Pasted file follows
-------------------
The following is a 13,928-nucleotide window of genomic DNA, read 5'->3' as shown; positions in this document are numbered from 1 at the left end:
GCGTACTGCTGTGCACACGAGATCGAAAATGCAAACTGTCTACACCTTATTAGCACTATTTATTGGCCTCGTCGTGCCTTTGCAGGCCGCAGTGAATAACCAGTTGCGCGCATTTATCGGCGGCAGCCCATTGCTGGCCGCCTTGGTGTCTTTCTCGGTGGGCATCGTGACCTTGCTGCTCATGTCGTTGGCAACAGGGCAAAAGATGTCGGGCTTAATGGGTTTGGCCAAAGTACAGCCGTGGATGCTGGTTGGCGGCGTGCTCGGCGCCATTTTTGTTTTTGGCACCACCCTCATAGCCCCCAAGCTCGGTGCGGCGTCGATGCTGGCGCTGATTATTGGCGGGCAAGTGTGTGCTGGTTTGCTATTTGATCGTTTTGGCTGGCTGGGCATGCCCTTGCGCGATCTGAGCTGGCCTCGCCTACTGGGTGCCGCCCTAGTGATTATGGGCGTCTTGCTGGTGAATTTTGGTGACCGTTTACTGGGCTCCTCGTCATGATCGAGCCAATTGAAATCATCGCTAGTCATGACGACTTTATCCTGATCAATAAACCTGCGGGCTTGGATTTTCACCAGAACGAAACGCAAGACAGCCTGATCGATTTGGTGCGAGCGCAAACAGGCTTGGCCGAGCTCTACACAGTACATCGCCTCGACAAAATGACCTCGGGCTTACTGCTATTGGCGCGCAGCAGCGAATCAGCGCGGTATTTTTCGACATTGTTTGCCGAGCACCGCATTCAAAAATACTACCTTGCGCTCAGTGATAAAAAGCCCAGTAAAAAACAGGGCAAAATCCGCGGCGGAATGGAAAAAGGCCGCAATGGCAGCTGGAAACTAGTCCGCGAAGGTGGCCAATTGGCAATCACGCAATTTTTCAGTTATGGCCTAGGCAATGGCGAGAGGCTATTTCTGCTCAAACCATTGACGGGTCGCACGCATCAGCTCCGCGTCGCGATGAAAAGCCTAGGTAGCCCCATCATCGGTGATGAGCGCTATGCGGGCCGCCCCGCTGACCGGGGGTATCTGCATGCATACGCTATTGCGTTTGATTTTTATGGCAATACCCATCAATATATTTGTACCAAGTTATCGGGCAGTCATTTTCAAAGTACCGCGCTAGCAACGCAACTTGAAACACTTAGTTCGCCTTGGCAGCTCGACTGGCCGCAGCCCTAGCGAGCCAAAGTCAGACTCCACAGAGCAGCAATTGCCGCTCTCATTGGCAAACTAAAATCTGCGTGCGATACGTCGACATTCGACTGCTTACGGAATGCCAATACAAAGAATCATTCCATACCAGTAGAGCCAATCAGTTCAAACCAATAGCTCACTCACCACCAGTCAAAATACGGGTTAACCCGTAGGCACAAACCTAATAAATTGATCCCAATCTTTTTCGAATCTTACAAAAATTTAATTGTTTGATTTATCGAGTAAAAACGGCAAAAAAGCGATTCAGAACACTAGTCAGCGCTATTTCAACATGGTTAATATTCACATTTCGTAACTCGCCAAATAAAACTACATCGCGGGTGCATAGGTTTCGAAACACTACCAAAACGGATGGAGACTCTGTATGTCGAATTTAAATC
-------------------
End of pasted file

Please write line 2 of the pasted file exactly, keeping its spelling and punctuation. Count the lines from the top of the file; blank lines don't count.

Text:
GCGTACTGCTGTGCACACGAGATCGAAAATGCAAACTGTCTACACCTTATTAGCACTATTTATTGGCCTCGTCGTGCCTTTGCAGGCCGCAGTGAATAACCAGTTGCGCGCATTTATCGGCGGCAGCCCATTGCTGGCCGCCTTGGTGTCTTTCTCGGTGGGCATCGTGACCTTGCTGCTCATGTCGTTGGCAACAGGGCAAAAGATGTCGGGCTTAATGGGTTTGGCCAAAGTACAGCCGTGGATGCTGGTTGGCGGCGTGCTCGGCGCCATTTTTGTTTTTGGCACCACCCTCATAGCCCCCAAGCTCGGTGCGGCGTCGATGCTGGCGCTGATTATTGGCGGGCAAGTGTGTGCTGGTTTGCTATTTGATCGTTTTGGCTGGCTGGGCATGCCCTTGCGCGATCTGAGCTGGCCTCGCCTACTGGGTGCCGCCCTAGTGATTATGGGCGTCTTGCTGGTGAATTTTGGTGACCGTTTACTGGGCTCCTCGTCATGATCGAGCCAATTGAAATCATCGCTAGTCATGACGACTTTATCCTGATCAATAAACCTGCGGGCTTGGATTTTCACCAGAACGAAACGCAAGACAGCCTGATCGATTTGGTGCGAGCGCAAACAGGCTTGGCCGAGCTCTACACAGTACATCGCCTCGACAAAATGACCTCGGGCTTACTGCTATTGGCGCGCAGCAGCGAATCAGCGCGGTATTTTTCGACATTGTTTGCCGAGCACCGCATTCAAAAATACTACCTTGCGCTCAGTGATAAAAAGCCCAGTAAAAAACAGGGCAAAATCCGCGGCGGAATGGAAAAAGGCCGCAATGGCAGCTGGAAACTAGTCCGCGAAGGTGGCCAATTGGCAATCACGCAATTTTTCAGTTATGGCCTAGGCAATGGCGAGAGGCTATTTCTGCTCAAACCATTGACGGGTCGCACGCATCAGCTCCGCGTCGCGATGAAAAGCCTAGGTAGCCCCATCATCGGTGATGAGCGCTATGCGGGCCGCCCCGCTGACCGGGGGTATCTGCATGCATACGCTATTGCGTTTGATTTTTATGGCAATACCCATCAATATATTTGTACCAAGTTATCGGGCAGTCATTTTCAAAGTACCGCGCTAGCAACGCAACTTGAAACACTTAGTTCGCCTTGGCAGCTCGACTGGCCGCAGCCCTAGCGAGCCAAAGTCAGACTCCACAGAGCAGCAATTGCCGCTCTCATTGGCAAACTAAAATCTGCGTGCGATACGTCGACATTCGACTGCTTACGGAATGCCAATACAAAGAATCATTCCATACCAGTAGAGCCAATCAGTTCAAACCAATAGCTCACTCACCACCAGTCAAAATACGGGTTAACCCGTAGGCACAAACCTAATAAATTGATCCCAATCTTTTTCGAATCTTACAAAAATTTAATTGTTTGATTTATCGAGTAAAAACGGCAAAAAAGCGATTCAGAACACTAGTCAGCGCTATTTCAACATGGTTAATATTCACATTTCGTAACTCGCCAAATAAAACTACATCGCGGGTGCATAGGTTTCGAAACACTACCAAAACGGATGGAGACTCTGTATGTCGAATTTAAATC